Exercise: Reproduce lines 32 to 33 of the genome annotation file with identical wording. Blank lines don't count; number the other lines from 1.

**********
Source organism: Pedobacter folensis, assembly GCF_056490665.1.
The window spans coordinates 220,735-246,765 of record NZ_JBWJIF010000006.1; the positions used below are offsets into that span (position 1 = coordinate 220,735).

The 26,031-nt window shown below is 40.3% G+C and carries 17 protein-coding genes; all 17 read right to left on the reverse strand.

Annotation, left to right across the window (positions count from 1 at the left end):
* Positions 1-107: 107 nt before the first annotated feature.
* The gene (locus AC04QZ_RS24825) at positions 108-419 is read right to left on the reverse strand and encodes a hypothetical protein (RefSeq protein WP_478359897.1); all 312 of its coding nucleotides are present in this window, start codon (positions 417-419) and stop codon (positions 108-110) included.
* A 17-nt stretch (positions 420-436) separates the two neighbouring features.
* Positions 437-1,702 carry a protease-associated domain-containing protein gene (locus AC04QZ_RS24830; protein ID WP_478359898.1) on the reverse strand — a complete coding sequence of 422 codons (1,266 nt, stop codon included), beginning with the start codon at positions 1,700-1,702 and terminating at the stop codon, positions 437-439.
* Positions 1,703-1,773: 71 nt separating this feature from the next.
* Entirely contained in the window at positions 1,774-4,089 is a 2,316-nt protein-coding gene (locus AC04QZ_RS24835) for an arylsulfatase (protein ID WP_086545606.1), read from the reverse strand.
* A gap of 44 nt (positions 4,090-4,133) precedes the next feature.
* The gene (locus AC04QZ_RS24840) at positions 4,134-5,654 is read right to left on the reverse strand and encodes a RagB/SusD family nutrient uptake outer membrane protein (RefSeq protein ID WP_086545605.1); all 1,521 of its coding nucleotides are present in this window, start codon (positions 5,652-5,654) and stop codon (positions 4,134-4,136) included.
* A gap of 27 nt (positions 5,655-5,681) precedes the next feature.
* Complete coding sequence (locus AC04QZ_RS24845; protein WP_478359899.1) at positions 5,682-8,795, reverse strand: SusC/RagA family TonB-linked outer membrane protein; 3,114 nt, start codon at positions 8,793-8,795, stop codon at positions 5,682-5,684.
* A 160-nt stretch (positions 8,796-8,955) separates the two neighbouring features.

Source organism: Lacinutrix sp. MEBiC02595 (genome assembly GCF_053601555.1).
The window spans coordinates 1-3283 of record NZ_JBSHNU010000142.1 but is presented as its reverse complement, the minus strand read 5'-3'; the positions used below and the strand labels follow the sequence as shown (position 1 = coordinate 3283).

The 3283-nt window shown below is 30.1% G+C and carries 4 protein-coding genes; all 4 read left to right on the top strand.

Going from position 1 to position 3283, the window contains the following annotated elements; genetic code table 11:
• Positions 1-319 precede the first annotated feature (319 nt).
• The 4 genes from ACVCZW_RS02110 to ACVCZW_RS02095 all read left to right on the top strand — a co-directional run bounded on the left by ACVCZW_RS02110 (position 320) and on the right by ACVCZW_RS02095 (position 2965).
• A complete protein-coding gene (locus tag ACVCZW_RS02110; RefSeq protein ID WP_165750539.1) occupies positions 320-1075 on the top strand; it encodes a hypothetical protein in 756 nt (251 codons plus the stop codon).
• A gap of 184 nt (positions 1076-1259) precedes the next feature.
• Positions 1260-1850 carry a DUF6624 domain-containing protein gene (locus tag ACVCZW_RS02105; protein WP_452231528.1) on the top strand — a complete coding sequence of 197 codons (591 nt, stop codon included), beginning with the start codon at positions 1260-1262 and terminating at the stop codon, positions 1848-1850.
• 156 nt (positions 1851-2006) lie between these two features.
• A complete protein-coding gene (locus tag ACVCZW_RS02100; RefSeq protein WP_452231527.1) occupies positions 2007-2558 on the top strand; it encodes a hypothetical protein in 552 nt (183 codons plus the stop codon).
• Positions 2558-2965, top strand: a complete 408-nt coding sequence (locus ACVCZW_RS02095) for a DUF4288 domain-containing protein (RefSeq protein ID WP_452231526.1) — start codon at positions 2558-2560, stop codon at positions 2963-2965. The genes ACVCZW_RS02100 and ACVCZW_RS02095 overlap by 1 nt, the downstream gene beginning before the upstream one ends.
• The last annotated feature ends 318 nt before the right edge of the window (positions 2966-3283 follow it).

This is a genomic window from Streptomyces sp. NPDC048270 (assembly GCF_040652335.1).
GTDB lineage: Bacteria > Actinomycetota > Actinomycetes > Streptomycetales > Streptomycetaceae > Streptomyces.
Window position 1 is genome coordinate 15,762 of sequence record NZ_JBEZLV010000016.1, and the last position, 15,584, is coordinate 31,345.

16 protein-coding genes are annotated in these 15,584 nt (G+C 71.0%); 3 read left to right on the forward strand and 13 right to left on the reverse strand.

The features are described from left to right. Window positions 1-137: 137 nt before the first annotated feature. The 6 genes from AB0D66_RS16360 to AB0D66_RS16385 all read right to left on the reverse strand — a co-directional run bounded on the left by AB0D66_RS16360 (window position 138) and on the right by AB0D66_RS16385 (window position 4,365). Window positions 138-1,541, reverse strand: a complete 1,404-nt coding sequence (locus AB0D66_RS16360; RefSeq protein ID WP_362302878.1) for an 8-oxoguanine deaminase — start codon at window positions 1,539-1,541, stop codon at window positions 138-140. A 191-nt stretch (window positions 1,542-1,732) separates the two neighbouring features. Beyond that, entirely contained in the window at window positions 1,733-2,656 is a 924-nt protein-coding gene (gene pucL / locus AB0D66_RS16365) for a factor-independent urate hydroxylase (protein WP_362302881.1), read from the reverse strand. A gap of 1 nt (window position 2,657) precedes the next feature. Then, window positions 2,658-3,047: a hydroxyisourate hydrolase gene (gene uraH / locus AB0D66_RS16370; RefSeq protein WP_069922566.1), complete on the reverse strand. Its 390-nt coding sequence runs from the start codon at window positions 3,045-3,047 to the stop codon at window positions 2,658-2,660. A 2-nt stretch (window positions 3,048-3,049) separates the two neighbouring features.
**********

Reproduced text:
16 protein-coding genes are annotated in these 15,584 nt (G+C 71.0%); 3 read left to right on the forward strand and 13 right to left on the reverse strand.

The features are described from left to right. Window positions 1-137: 137 nt before the first annotated feature. The 6 genes from AB0D66_RS16360 to AB0D66_RS16385 all read right to left on the reverse strand — a co-directional run bounded on the left by AB0D66_RS16360 (window position 138) and on the right by AB0D66_RS16385 (window position 4,365). Window positions 138-1,541, reverse strand: a complete 1,404-nt coding sequence (locus AB0D66_RS16360; RefSeq protein ID WP_362302878.1) for an 8-oxoguanine deaminase — start codon at window positions 1,539-1,541, stop codon at window positions 138-140. A 191-nt stretch (window positions 1,542-1,732) separates the two neighbouring features. Beyond that, entirely contained in the window at window positions 1,733-2,656 is a 924-nt protein-coding gene (gene pucL / locus AB0D66_RS16365) for a factor-independent urate hydroxylase (protein WP_362302881.1), read from the reverse strand. A gap of 1 nt (window position 2,657) precedes the next feature. Then, window positions 2,658-3,047: a hydroxyisourate hydrolase gene (gene uraH / locus AB0D66_RS16370; RefSeq protein WP_069922566.1), complete on the reverse strand. Its 390-nt coding sequence runs from the start codon at window positions 3,045-3,047 to the stop codon at window positions 2,658-2,660. A 2-nt stretch (window positions 3,048-3,049) separates the two neighbouring features.